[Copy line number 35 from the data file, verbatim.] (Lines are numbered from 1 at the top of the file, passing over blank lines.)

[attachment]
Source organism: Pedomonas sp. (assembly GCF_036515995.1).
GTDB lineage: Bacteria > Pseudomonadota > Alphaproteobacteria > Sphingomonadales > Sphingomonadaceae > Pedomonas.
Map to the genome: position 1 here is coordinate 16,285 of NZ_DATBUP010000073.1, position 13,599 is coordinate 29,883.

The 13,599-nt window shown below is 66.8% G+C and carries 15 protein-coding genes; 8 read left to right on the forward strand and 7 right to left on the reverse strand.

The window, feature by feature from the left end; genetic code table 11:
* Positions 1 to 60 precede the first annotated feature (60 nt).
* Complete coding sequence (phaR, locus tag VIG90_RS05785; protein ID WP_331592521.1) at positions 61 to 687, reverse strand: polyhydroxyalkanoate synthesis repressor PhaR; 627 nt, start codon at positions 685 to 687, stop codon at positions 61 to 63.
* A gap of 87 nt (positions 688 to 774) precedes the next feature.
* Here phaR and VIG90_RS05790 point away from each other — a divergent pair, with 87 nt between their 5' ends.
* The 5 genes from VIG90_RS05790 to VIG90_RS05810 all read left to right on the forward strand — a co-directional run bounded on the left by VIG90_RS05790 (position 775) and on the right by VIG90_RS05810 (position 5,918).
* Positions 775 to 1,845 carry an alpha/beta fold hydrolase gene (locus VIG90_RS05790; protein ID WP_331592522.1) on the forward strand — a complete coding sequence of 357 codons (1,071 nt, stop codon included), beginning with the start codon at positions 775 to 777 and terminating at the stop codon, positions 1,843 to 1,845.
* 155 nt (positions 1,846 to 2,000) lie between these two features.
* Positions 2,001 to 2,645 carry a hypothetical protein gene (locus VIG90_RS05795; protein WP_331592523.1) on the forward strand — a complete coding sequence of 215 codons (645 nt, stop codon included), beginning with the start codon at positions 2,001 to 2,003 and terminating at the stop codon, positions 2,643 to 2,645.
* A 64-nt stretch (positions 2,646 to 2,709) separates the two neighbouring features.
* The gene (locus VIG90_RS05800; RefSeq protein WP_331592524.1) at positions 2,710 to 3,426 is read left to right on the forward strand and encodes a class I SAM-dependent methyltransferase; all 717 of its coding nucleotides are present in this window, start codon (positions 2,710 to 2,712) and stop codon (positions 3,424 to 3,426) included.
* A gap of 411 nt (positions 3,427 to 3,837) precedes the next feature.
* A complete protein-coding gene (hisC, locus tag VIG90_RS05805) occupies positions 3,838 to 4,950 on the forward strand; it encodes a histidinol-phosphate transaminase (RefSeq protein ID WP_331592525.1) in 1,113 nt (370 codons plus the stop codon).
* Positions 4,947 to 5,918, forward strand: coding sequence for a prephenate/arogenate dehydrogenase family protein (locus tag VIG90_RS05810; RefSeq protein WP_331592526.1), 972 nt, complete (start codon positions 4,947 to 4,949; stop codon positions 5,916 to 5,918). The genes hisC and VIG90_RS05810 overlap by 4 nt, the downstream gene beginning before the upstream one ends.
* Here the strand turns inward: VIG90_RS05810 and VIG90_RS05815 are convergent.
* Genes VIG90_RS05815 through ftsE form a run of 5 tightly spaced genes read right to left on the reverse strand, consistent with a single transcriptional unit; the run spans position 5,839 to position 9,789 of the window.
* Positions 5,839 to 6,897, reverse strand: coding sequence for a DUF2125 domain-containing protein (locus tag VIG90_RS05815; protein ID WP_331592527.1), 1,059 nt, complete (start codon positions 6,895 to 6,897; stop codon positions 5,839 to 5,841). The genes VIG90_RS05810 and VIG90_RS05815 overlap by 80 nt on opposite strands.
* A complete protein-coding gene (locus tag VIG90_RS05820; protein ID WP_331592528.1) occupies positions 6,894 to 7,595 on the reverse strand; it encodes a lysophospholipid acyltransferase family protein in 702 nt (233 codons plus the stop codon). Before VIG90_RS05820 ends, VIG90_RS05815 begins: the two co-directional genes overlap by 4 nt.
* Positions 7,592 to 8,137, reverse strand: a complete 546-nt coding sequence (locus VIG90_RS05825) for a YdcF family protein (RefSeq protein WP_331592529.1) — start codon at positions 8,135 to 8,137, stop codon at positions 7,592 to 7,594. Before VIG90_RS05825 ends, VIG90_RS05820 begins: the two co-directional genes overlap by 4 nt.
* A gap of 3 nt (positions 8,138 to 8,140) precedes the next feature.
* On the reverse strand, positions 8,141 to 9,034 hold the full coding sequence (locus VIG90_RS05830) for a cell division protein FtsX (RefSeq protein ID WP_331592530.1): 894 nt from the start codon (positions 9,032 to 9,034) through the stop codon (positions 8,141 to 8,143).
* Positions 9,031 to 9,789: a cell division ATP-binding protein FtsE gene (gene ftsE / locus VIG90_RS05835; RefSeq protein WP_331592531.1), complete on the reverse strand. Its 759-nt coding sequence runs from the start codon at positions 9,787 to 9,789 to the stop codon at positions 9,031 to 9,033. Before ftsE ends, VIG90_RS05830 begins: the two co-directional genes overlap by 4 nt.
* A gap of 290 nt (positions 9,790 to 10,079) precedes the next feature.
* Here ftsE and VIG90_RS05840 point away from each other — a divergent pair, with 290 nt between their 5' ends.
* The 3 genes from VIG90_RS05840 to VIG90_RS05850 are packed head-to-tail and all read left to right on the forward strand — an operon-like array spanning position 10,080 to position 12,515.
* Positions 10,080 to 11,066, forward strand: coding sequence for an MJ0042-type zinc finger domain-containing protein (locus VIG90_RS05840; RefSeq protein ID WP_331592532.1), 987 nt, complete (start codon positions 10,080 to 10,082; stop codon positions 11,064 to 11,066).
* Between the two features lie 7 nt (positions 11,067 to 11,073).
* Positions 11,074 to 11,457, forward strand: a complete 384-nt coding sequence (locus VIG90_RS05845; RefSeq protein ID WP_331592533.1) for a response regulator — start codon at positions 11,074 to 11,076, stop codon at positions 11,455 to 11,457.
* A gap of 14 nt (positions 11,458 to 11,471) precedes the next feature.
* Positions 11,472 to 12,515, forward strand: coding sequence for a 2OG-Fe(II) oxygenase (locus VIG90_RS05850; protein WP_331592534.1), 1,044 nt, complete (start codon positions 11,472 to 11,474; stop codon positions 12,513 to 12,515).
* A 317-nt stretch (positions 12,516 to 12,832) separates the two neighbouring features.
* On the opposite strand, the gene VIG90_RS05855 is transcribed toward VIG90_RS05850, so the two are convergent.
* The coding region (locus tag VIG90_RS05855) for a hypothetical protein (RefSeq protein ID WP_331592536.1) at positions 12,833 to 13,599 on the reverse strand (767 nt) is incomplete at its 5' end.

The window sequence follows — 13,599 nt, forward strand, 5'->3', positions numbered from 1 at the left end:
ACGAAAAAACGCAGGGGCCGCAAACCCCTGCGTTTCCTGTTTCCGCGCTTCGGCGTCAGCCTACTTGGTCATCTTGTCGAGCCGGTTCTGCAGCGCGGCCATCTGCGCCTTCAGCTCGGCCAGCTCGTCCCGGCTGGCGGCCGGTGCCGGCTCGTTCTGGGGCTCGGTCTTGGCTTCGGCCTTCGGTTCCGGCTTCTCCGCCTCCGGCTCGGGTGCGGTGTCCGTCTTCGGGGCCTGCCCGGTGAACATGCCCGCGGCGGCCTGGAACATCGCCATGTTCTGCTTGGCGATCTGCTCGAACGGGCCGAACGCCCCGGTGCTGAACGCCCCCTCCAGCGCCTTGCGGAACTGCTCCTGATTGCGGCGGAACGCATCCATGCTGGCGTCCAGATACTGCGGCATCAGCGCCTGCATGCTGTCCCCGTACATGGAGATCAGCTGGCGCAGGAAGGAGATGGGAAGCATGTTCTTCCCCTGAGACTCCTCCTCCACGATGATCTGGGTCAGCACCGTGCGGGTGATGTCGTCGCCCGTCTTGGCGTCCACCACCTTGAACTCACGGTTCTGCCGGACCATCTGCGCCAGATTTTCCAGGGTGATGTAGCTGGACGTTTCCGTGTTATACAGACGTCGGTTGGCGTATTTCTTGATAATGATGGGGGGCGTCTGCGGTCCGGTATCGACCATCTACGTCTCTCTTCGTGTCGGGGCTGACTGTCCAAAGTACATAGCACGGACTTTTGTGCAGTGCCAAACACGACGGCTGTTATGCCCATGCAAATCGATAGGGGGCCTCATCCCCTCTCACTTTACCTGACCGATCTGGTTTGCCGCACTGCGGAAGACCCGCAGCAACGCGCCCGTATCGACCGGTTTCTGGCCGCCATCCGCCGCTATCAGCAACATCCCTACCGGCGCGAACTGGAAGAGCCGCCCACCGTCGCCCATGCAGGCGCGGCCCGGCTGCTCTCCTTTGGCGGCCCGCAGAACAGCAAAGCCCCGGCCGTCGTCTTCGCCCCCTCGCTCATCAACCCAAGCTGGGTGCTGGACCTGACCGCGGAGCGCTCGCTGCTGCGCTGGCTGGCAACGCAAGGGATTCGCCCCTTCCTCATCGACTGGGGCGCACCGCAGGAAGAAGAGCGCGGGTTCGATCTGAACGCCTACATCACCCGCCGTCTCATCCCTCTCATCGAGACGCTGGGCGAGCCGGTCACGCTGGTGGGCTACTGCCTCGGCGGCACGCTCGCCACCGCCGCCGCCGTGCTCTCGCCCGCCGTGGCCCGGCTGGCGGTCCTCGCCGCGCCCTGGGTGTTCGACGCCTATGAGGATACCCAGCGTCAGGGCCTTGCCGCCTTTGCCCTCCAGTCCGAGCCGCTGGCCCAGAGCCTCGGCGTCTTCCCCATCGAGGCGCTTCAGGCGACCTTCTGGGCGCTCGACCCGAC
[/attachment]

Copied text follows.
* A 317-nt stretch (positions 12,516 to 12,832) separates the two neighbouring features.